In restructuring its debt, Argentina faces off against powerful United States investment funds with the deadline for accepting or rejecting the government’s offer expiring this coming Friday. By then, we’ll know how willing bondholders are and whether they’ll be seeking better bond swap conditions.
Who are the creditors?
"Until the day the bond swap closes, we will not be able to tabulate the creditors exactly, due to secondary market sales. But we do know that 80 percent of the bonds are in the hands of US investment funds," says Sebastián Maril, the director of Fin.Guru consultants.
BlackRock, Greylock Capital, Fidelity and T.Rowe Price Group are among the names of some of those funds.
There are also hedge funds, banks and insurance companies on the list of creditors "although their importance is minor," according to Adrián Yarde Buller of Grupo SBS.
What is Argentina offering?
The Alberto Fernández administration’s debt bond swap offer covers US$66.24 billion in bonds issued under foreign law. It contemplates a three-year grace period along with a 62 percent haircut on interest payments (US$37.9 billion) and 5.4 percent on capital (US$3.6 billion).
The bonds were issued between 2016 and 2018 by the Mauricio Macri government but some also stem from the previous debt restructuring in 2005 and 2010 under the Néstor Kirchner and Cristina Fernández de Kirchner presidencies. They will be exchanged for new bonds falling due between 2030 and 2047.
At least two international groups, the Committee of Argentine Creditors and the Group of Debt Swap Bondholders, have said formally they will reject the offer.
Argentina is highlighting its intention to pay and defending the validity of its offer. "The proposal is endorsed by the International Monetary Fund and its technical staff which judges it to be in line with the country’s possibilities to pay," Economy Minister Martín Guzmán said recently.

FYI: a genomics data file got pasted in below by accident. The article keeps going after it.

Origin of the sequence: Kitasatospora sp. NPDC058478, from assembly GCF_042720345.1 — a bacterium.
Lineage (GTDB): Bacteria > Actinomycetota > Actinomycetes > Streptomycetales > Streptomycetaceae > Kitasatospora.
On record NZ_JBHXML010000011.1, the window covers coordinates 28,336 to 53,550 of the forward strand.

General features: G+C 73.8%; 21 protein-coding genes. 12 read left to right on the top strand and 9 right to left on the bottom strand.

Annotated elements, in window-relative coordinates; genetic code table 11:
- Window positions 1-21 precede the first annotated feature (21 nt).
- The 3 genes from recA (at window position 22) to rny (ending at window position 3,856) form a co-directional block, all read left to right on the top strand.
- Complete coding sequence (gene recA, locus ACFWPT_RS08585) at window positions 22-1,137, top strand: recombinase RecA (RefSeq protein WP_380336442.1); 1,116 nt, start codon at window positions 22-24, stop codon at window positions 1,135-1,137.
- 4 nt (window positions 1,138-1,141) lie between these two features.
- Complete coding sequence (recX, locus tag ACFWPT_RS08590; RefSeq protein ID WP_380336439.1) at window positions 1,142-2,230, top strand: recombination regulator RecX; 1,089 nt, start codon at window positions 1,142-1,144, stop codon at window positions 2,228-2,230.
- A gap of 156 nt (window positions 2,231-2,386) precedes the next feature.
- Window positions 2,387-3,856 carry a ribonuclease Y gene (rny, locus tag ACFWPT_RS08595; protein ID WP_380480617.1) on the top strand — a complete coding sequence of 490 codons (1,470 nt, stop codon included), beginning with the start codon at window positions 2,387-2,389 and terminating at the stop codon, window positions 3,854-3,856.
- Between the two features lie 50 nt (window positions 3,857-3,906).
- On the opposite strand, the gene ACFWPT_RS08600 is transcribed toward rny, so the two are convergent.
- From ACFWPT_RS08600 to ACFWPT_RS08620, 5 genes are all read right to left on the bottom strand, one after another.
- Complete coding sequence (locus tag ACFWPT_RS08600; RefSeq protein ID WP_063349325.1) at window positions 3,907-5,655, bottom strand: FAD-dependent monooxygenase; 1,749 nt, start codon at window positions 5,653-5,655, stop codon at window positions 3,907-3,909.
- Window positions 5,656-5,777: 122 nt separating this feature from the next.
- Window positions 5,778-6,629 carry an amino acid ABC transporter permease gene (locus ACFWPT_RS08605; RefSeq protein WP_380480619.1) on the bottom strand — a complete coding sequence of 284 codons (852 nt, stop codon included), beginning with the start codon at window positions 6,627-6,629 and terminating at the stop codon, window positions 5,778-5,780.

"The offer is what it is and much better than the funds were expecting. Obviously they’re always going to want more but we stand firm on the offer as presented," a top government source told AFP, ruling out any flexibility.
How strong are the funds?
With their percentages, the investment funds are in a position to block any debt swap.
"The Argentine government insists that it is not going to modify its proposal so that it is hoped a counter-proposal will be forthcoming" from those funds, Nery Persichini of GMA Capital told AFP.
"The investment funds have the capacity to make a counter-offer and also the will and also the will and the power to litigate” in international tribunals if agreement is not reached, he added.
Yarde Buller considers that "the investors do not have too many incentives to accept this proposal since it is more aggressive than what Argentina needs to restore the sustainability of its debt."
The three-year grace period is "hard for investors to swallow since in a world with such low interest rates they can sit down to await a better offer while the much higher interest on the current bonds continue to accrue,” he pointed out to AFP.
What comes next?
The creditors have until May 8 to decide whether or not to adhere to the bond swap although the Argentine government can extend the deadline if no agreement has been reached by then.
In the midst of negotiations on the April 22 deadline, Argentina opted not to make interest payments of some US$500 million corresponding to the Global bonds 21, 26 and 46. The grace period runs until May 22 but if there is no bond swap by that date while the interest remains unpaid, the country will fall into partial default.
"The creditors who do not want to enter into the bond swap will sue because they know that in the international courts they can get a better deal,” Maril considered.
That would be the worst-case scenario for Argentina because both sides have plenty to lose and there is an antecedent: when the hedge funds sued the country in the courtrooms of New York and obtained a favourable ruling in 2014.
by Nina Negron, AFP